Essay / Misc.

Why Benedict Was a Great Choice

You can tell a great deal about a man by his foes. Read this hysterical reaction to the election of Benedict XVI from Andrew Sullivan. As usual my comments are in italics.www.AndrewSullivan.com – Daily Dish: “STILL IN SHOCK: Thanks for your emails both sympathizing and telling me to leave the Church entirely. But I am still in shock. This was not an act of continuity. There is simply no other figure more extreme than the new Pope on the issues that divide the Church.Sullivan believes that keeping the same doctrinal ideas one has had for thousands of years is not an act of continuity. It is extreme. He believes issues that a tiny minority of world-wide Catholics have organized their lives around (odd sexual practices, radical feminism) mark a division in the Church. This is true in the sense that having left the faith to live in sin or to invent their own new ideas they have divided themselves from the Church. Sullivan is a prodigal son who wishes to give us an argument for living in the pig stye and is irritated with Father for inviting him to come home.No one. He raised the stakes even further by his extraordinarily bold homily at the beginning of the conclave, where he all but declared a war on modernity, liberalism (meaning modern liberal democracy of all stripes) and freedom of thought and conscience.A news flash for Sullivan might be that the Church never embraces “modernity” whatever the era. Christians are always out of step, because our City is never quite the City of Man, but always the City of God. Of course, Pope Benedict has embraced US style Church-State separation in the past so this statement by Sullivan is quite false any way.And the speed of the decision must be interpreted as an enthusiastic endorsement of his views.Is it shocking that the leaders of the Catholic Church embrace views that have never been the subject of dissent by leaders of the Catholic Church? Mr. Sullivan takes the natterings of himself and his friends too seriously.In contrast, the Church takes the long view and does not care if the New York Times loves it since it has outlived many such organizations in the past. Does Sullivan really think that most global Christians are eager to dialog about homosexuality? Ask the Anglicans.What this says to American Catholics is quite striking: it’s not just a disagreement, it’s a full-scale assault.I am not a Catholic, but it seems to me that this choice confirms that some American Catholics are not going to be able to remake the Church in their own image. They are free to start their own church and make their own culture. However, they don’t get to hijack the Sistine Chapel or the history of the Roman Church as they do it.This new Pope has no pastoral experience as such. He is a creature of theological discourse, a man of books and treatises and arguments.In an earlier post Sullivan complained that nobody wanted to reason with him and now he complains that Benedict is a man of the academy. The trouble for Sullivan is that Benedict is better educated and read than he is and would win an argument. Therefore Sullivan has to appeal only to his personal experience in attacking this Pope.However, personal experience is a weak guide when the personal experience of most faithful at most times is at total odds with Sullivan’s ideas. Sullivan should repent and sin no more, but that is the very thing he wishes to avoid.He proclaims his version of the truth as God-given and therefore unalterable and undebatable.Note that agreeing with every Pope who ever lived is eccentric according to Sullivan. Having Sullivan’s views which no Pope or Patriarch has ever held is, according to Sullivan, not hubris. Sullivan wants to change the entire Church, but it is Benedict who believes too much of himself. This seems an odd position.Jesus Christ said stuff like Benedict says. He even claimed to be the Truth. Sullivan is free to read Jesus in a New and Improved Way, but he should go start his own church in order to do so. Perhaps he could call it the Not Quite Universal Since Limited to an American Sub-Culture Church.Hurrah for a free country that will allow him to do so!The problem for Sullivan is he wants all the history and benefits of the Roman Church without the things in it he does not like. He wants the name Catholic for his time bound and parochial views. His theology is indeed distinguished, if somewhat esoteric and at times a little odd.Any bets on how many Ratzinger books Sullivan has actually read?But his response to dialogue within the church is to silence those who disagree with him.This is a lie. Worse it is the sort of lie that plays on Catholic stereotypes and prejudices in our culture. It invokes images of the Church that have been used by bigots for centuries. What has Benedict done to critics like the nattering Kung? He has simply said that they cannot teach as Catholic theologians. It might shock Sullivan, but as an Orthodox Christian, I too cannot teach as a Catholic theologian. I do not feel silenced. I can go on not being Roman and Benedict is happy to dialogue with me. However, I cannot call myself Roman when my beliefs place me outside the mainstream of the Church. If this is oppression then I should be able to join the Sierra Club and advocate (as a spokesman for the Club) building strip malls in Yosemite!He has no experience dealing with people en masse, no hands-on experience of the challenges of the church in the developing world, and complete contempt for dissent in the West.Those with that experience elected him Pope. Sullivan’s views are the least popular in places with persons of color and in the developing world. The Pope with his traditional Western views represents one of the true voices of dissent from Sullivanism in the West.His views on the subordinate role of women in the Church and society, the marginalization of homosexuals (he once argued that violence against them was predictable if they kept pushing for rights), the impermissibility of any sexual act that does not involve the depositing of semen in a fertile uterus, and the inadmissibility of any open discourse with other faiths reveal him as even more hardline than the previous pope.Mostly stereotyping complex positions or positions all popes have held. . . but also a fair bit of personal sorrow and that should invoke our pity. I am sorry for Sullivan. I know the pain of having to repent and of wanting things I should not have. Every Christian knows the pain of a disordered soul. There is no joy in seeing Christians falter.I expected continuity. I didn’t expect intensification of the fundamentalism and insularity of the current hierarchy.What does he mean fundamentalism? Benedict has a very liberal view (in my opinion a too liberal view) on reading Scripture. Is Benedict’s community which is heavily third-world more or less insular than that of the Sullivan sub-culture in New York?I expect an imminent ban on all gay seminarians, celibate or otherwise. And I expect the Church’s immersion in the culture wars in the West – on every imaginable issue. For American Catholics, I foresee an accelerating exodus. But that, remember, is the plan. The Ratzingerians want to empty the pews in America and start over. They will, in that sense, be successful.”I doubt it happens, but does Sullivan really think that a ban on gay seminarians would be unpopular in the pews in, lets say, Los Angeles?I will bet Sullivan that being more robust in these areas will not empty the pews. Marginal Catholics will leave. The millions who have been dying for more discipline will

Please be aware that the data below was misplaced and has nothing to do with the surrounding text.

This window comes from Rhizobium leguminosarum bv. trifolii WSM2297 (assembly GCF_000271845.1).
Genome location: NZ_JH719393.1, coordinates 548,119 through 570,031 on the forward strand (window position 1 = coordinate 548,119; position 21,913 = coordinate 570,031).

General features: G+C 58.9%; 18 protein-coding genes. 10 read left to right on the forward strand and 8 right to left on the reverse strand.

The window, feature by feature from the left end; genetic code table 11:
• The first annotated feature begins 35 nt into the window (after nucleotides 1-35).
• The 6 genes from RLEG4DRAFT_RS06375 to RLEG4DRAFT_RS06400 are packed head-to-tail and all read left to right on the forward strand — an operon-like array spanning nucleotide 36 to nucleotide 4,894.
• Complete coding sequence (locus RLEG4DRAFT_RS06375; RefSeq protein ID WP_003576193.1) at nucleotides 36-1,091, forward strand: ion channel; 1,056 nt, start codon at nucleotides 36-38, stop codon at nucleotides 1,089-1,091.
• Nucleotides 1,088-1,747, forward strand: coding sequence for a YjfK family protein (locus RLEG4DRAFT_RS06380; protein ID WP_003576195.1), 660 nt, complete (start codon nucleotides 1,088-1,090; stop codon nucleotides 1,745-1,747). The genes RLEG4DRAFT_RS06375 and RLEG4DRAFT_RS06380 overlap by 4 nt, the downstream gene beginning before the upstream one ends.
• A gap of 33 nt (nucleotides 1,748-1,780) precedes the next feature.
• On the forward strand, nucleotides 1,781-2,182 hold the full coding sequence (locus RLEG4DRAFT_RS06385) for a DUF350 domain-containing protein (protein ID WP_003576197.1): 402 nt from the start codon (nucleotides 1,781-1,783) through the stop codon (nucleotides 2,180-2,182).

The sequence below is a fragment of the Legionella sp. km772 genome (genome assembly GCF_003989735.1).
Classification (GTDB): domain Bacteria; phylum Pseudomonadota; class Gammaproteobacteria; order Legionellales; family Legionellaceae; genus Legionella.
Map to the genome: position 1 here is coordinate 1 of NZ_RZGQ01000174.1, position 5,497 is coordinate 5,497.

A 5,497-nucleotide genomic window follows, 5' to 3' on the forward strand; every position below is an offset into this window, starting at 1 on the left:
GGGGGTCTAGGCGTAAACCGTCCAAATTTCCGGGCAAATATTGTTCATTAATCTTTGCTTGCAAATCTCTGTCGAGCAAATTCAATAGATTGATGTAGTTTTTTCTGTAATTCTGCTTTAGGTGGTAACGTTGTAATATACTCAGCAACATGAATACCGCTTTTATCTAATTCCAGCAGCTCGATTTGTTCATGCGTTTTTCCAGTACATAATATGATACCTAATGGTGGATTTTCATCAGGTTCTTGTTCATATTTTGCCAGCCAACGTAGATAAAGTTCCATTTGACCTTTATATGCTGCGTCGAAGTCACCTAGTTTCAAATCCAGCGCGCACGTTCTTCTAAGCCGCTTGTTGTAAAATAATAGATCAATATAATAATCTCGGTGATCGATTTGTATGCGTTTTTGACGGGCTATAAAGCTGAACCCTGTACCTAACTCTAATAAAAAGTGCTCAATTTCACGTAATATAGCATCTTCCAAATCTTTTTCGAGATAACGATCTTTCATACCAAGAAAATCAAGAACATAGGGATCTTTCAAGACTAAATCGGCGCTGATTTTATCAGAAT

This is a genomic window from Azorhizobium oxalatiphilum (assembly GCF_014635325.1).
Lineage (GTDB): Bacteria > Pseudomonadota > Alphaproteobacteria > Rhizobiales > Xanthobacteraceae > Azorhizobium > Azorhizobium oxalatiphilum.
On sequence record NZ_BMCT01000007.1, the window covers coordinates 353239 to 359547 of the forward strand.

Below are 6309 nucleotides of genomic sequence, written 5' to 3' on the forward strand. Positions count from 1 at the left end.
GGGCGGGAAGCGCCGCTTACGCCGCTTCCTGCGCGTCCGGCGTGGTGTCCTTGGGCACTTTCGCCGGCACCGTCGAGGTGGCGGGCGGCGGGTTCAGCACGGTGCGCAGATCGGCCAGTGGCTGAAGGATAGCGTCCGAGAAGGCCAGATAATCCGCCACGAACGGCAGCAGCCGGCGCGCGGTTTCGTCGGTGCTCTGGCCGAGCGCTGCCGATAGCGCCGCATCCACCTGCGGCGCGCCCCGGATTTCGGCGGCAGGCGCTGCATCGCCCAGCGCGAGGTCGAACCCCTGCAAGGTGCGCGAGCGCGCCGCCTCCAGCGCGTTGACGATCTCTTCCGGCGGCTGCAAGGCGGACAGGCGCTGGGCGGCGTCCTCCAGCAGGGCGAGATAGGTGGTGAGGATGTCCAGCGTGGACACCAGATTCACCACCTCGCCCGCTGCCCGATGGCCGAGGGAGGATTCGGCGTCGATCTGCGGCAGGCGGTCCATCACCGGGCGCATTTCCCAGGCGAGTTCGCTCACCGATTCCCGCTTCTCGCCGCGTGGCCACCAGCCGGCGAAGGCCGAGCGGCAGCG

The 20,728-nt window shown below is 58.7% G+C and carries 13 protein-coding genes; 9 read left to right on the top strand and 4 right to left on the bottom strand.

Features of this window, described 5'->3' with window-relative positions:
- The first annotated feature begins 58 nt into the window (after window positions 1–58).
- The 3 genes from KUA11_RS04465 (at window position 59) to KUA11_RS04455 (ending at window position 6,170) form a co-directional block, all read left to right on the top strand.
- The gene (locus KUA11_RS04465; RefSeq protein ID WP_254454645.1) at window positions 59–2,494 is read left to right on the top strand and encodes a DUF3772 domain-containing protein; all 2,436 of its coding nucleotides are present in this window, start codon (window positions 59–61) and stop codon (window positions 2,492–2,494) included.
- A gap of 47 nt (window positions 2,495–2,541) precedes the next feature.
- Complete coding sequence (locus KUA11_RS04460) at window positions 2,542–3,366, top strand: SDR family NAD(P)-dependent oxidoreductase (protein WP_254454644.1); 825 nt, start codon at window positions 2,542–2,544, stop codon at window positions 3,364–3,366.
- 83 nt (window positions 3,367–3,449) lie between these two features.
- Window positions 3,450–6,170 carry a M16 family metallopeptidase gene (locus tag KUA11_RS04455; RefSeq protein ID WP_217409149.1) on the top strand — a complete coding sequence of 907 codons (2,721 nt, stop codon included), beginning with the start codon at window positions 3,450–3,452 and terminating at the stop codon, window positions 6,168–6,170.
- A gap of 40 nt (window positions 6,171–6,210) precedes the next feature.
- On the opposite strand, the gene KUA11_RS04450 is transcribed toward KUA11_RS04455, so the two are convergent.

come. The more rigorous the Church becomes the more it will grow just not with the sort of people Andrew Sullivan wants to hang around with at parties. How many former Catholic evangelicals have I met? They attended Church where nothing like a gospel was preached with priests who had “clown mass” in the “spirit of Vatican II.” They only met Christ when a Baptist missionary shared with them a “fundamentalist” (read Christian) faith. It is just a sociological fact that being “more” whatever brings higher commitment and more growth in the end.Sullivan thinks the Anglican model produces growth, but he cannot name one church community where it has led to anything other than disaster. Liberal Christians talking about the danger of emptying churches is like an official of the White Star Line talking about ship safety. It can be done but it takes titanic gall.

Share this essay [social_share/]